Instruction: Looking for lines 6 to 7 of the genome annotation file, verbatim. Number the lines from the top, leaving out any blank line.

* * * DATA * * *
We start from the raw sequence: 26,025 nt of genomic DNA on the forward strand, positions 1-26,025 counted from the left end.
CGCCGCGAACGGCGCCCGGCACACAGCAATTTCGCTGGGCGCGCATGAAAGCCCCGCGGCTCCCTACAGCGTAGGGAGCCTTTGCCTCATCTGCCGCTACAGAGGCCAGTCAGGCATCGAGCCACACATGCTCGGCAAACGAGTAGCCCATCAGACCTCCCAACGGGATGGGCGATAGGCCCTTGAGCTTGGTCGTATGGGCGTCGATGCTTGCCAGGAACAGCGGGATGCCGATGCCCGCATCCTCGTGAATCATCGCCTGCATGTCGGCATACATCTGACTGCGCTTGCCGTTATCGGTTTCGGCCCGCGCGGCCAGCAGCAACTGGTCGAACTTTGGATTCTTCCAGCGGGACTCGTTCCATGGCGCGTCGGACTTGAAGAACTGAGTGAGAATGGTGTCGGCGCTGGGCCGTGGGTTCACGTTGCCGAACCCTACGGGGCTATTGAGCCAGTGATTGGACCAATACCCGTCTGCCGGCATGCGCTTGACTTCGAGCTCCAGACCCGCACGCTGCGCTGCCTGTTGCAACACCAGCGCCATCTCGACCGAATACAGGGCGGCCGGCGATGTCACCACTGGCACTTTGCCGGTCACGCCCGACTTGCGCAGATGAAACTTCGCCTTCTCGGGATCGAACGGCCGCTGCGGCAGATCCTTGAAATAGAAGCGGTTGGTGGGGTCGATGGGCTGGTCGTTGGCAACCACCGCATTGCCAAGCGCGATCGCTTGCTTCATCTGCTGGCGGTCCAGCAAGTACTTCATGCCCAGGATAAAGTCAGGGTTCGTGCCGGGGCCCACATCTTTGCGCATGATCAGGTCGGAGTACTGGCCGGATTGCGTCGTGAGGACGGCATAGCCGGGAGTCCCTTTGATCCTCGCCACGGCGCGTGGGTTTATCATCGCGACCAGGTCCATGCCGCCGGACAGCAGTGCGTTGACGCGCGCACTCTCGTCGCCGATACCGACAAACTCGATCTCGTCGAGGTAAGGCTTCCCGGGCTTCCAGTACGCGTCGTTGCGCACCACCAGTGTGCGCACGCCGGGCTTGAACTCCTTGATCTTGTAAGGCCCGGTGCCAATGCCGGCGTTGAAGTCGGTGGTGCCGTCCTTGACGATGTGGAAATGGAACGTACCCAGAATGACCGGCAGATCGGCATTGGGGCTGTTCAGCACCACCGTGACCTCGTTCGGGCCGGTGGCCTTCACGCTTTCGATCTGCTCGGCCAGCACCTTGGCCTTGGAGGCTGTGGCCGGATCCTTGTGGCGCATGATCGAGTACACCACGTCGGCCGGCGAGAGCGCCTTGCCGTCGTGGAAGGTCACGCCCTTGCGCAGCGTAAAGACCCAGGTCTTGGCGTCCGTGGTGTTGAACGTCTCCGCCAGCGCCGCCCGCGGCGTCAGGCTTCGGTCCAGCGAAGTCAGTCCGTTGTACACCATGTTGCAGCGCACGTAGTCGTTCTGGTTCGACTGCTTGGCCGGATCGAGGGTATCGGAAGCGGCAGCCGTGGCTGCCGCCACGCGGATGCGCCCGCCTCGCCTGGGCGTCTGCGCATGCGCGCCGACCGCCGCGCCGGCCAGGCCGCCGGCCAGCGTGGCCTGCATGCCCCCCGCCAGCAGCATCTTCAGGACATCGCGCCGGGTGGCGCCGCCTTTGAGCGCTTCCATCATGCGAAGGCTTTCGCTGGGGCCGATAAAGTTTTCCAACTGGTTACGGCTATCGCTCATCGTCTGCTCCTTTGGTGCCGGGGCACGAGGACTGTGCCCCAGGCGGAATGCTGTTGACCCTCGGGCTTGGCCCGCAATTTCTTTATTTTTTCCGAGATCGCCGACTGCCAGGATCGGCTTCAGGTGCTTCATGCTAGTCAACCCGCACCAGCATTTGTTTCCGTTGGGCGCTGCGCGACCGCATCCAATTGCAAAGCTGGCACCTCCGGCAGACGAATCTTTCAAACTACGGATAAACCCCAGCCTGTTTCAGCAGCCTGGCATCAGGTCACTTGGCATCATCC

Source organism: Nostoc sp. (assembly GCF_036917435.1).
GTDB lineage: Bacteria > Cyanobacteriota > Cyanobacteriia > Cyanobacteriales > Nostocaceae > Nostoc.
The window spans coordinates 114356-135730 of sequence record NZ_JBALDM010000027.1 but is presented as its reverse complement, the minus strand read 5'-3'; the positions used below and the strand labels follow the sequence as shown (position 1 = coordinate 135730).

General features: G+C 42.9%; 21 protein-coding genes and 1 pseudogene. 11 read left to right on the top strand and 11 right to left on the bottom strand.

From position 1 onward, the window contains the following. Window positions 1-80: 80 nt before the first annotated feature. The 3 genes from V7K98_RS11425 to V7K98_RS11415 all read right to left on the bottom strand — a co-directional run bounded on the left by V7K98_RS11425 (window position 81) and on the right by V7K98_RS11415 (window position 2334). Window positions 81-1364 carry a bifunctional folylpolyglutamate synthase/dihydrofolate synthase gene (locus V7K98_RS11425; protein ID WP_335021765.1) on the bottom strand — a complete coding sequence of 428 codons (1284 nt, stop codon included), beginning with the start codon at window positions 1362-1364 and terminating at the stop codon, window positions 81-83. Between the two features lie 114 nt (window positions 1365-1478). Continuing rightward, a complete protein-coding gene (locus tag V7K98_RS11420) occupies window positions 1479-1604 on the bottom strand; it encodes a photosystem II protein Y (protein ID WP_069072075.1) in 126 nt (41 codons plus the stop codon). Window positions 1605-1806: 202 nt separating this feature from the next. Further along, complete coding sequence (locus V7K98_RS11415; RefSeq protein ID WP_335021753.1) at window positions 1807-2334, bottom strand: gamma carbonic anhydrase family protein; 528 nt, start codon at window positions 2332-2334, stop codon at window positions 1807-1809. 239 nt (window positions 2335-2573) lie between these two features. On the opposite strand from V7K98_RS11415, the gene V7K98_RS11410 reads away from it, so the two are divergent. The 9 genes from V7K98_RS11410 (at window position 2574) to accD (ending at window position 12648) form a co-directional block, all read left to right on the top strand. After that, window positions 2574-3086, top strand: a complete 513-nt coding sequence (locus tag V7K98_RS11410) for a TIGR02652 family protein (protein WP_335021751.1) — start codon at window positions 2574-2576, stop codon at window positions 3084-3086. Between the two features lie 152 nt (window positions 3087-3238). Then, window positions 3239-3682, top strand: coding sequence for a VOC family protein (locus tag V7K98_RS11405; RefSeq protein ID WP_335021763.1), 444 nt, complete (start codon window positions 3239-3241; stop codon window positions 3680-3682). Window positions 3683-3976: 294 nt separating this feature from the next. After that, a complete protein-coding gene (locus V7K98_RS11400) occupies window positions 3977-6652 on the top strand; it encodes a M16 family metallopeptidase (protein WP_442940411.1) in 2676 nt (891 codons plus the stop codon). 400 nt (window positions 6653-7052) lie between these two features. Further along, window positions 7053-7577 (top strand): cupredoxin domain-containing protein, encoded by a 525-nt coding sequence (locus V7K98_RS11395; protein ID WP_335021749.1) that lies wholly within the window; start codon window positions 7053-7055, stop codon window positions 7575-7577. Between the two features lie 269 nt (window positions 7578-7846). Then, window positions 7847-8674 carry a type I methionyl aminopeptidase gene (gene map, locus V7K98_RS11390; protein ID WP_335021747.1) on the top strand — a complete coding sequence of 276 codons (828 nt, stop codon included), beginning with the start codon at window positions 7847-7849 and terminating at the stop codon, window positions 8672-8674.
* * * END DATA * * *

General features: G+C 42.9%; 21 protein-coding genes and 1 pseudogene. 11 read left to right on the top strand and 11 right to left on the bottom strand.

From position 1 onward, the window contains the following. Window positions 1-80: 80 nt before the first annotated feature. The 3 genes from V7K98_RS11425 to V7K98_RS11415 all read right to left on the bottom strand — a co-directional run bounded on the left by V7K98_RS11425 (window position 81) and on the right by V7K98_RS11415 (window position 2334). Window positions 81-1364 carry a bifunctional folylpolyglutamate synthase/dihydrofolate synthase gene (locus V7K98_RS11425; protein ID WP_335021765.1) on the bottom strand — a complete coding sequence of 428 codons (1284 nt, stop codon included), beginning with the start codon at window positions 1362-1364 and terminating at the stop codon, window positions 81-83. Between the two features lie 114 nt (window positions 1365-1478). Continuing rightward, a complete protein-coding gene (locus tag V7K98_RS11420) occupies window positions 1479-1604 on the bottom strand; it encodes a photosystem II protein Y (protein ID WP_069072075.1) in 126 nt (41 codons plus the stop codon). Window positions 1605-1806: 202 nt separating this feature from the next. Further along, complete coding sequence (locus V7K98_RS11415; RefSeq protein ID WP_335021753.1) at window positions 1807-2334, bottom strand: gamma carbonic anhydrase family protein; 528 nt, start codon at window positions 2332-2334, stop codon at window positions 1807-1809. 239 nt (window positions 2335-2573) lie between these two features. On the opposite strand from V7K98_RS11415, the gene V7K98_RS11410 reads away from it, so the two are divergent. The 9 genes from V7K98_RS11410 (at window position 2574) to accD (ending at window position 12648) form a co-directional block, all read left to right on the top strand. After that, window positions 2574-3086, top strand: a complete 513-nt coding sequence (locus tag V7K98_RS11410) for a TIGR02652 family protein (protein WP_335021751.1) — start codon at window positions 2574-2576, stop codon at window positions 3084-3086. Between the two features lie 152 nt (window positions 3087-3238). Then, window positions 3239-3682, top strand: coding sequence for a VOC family protein (locus tag V7K98_RS11405; RefSeq protein ID WP_335021763.1), 444 nt, complete (start codon window positions 3239-3241; stop codon window positions 3680-3682). Window positions 3683-3976: 294 nt separating this feature from the next. After that, a complete protein-coding gene (locus V7K98_RS11400) occupies window positions 3977-6652 on the top strand; it encodes a M16 family metallopeptidase (protein WP_442940411.1) in 2676 nt (891 codons plus the stop codon). 400 nt (window positions 6653-7052) lie between these two features. Further along, window positions 7053-7577 (top strand): cupredoxin domain-containing protein, encoded by a 525-nt coding sequence (locus V7K98_RS11395; protein ID WP_335021749.1) that lies wholly within the window; start codon window positions 7053-7055, stop codon window positions 7575-7577. Between the two features lie 269 nt (window positions 7578-7846). Then, window positions 7847-8674 carry a type I methionyl aminopeptidase gene (gene map, locus V7K98_RS11390; protein ID WP_335021747.1) on the top strand — a complete coding sequence of 276 codons (828 nt, stop codon included), beginning with the start codon at window positions 7847-7849 and terminating at the stop codon, window positions 8672-8674.